Leibowitz: EVs and the US-China Supply Chain Riddle

As the US slides further into protectionism as the solution for our trade problems, a solution that will put us in a position to succeed in the growing economic battle with China is yet to be discovered.

The tariffs on China, which President Biden doubled down on, are not working—at least if the goal to out-compete China and other growing economies.

China is not our only problem. But it is our No. 1 challenge right now, in geopolitics, potential hostilities, and economics. EVs are a sign of this challenge.

Tariffs are not the only tool

Electric vehicle (EV) development is an important example of this struggle. Indications are that China has a big lead in this market. That affects all the products and technology that go into EVs, including steel, electronics, critical minerals, and energy generation.

BYD, the largest EV producer in the world, markets models (but not in the US) listing under $10,000. In the US, the average EV price exceeds $35,000. Ford makes all-electric trucks that sell for more than $50,000. But Ford loses $100,000 or more on every one of them.

The Biden administration just proposed to tax EVs from China at 100%. Economists consider 100% tariffs as the equivalent of an embargo. Currently, because of the tariffs in place, Chinese-origin EVs are not marketed in the US. But they are selling briskly in other markets. The increased tariffs will not reduce EV imports into the US, because they are already near zero. Steep tariffs are not likely to make US EV makers globally competitive, because there is more to the problem than competition.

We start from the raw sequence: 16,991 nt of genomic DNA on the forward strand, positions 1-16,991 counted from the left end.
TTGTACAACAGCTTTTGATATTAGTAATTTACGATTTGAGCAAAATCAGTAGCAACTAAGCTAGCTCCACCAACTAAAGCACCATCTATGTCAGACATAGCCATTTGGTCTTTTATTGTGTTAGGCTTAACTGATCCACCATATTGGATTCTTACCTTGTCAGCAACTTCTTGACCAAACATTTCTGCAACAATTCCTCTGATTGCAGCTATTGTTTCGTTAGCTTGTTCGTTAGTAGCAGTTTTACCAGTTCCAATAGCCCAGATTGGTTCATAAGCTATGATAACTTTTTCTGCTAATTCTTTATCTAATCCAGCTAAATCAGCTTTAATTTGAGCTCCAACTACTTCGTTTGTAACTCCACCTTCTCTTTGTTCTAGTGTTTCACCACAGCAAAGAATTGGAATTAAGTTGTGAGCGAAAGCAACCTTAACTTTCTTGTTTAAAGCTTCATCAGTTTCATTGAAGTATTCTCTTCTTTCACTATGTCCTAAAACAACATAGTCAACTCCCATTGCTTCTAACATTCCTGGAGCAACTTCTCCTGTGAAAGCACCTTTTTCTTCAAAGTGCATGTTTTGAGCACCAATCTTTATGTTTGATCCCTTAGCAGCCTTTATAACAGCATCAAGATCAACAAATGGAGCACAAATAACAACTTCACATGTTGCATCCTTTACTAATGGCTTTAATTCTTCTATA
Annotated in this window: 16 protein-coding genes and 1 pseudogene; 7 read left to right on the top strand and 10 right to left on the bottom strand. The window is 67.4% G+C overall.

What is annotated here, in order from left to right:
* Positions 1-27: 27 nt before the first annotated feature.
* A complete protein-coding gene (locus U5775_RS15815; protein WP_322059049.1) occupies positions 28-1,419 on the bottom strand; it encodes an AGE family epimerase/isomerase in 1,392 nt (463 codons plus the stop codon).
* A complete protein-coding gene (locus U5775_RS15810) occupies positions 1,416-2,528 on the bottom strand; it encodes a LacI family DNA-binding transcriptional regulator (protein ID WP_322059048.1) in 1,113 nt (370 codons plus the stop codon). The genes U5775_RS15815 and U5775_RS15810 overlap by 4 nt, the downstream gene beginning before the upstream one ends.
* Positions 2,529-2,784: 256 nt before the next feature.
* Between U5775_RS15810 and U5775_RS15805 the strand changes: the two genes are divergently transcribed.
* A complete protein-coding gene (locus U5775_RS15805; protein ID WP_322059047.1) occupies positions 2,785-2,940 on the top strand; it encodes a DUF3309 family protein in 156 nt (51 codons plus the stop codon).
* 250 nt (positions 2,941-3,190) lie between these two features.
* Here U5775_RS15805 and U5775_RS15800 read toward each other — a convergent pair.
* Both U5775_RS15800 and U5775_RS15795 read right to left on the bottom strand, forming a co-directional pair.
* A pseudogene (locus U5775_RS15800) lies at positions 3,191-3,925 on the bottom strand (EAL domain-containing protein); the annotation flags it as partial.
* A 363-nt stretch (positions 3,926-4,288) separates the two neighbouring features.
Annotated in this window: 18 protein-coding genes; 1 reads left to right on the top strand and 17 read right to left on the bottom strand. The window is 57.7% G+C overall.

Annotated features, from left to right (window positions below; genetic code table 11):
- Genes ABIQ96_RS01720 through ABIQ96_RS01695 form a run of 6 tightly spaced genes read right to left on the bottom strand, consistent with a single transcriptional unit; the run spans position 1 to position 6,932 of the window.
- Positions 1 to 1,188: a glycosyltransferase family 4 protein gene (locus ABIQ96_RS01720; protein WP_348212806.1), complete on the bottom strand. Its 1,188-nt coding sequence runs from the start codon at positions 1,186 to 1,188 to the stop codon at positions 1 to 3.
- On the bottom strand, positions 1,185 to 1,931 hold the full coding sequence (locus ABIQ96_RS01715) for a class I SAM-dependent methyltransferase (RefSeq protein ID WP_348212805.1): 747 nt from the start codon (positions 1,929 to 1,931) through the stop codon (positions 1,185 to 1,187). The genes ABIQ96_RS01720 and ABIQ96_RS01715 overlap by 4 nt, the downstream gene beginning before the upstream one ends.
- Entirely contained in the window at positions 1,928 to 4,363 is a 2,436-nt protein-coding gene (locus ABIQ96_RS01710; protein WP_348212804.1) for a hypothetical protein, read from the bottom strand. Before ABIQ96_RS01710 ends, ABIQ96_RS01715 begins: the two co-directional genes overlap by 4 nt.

The EV supply chain is in a similar pickle. The current propulsion system for EVs is lithium-ion batteries. China has largely captured control of the lithium-ion battery supply chain. Lithium is mined in ten or so countries. Australia is number one, Chile number two, and China number three. The US produces 1% of raw lithium.

Where China has taken over is not in mining of lithium but the refining of the metal. China owns or controls about two-thirds of global lithium refining and an equivalent share in the manufacture of batteries. Any industry that hopes to sell EVs at this point must buy refined lithium—and lithium-ion batteries—from Chinese or Chinese-owned refiners and producers.

The US is a leader in favoring EVs over internal combustion vehicles as a matter of government policy. As the market grows for EVs, China’s industry stands to benefit tremendously. Every EV made in the US will have a lot of Chinese content until we can figure out a way to out-compete China in battery production.

Another tool: Mine, baby, mine!

New tariffs on EVs will not address this problem. The US has plenty of lithium reserves. But getting permits to open new mines is as hard here as anywhere, and maybe harder. And, even if more lithium were mined in the US, the refining capacity and battery-manufacturing capacity lags behind. All three segments (mining, refining, and batter manufacturing) are necessary to create reliable supply chains. Tariffs on EVs and subsidies (such as the $7,500 tax credit on EVs) do not address that problem.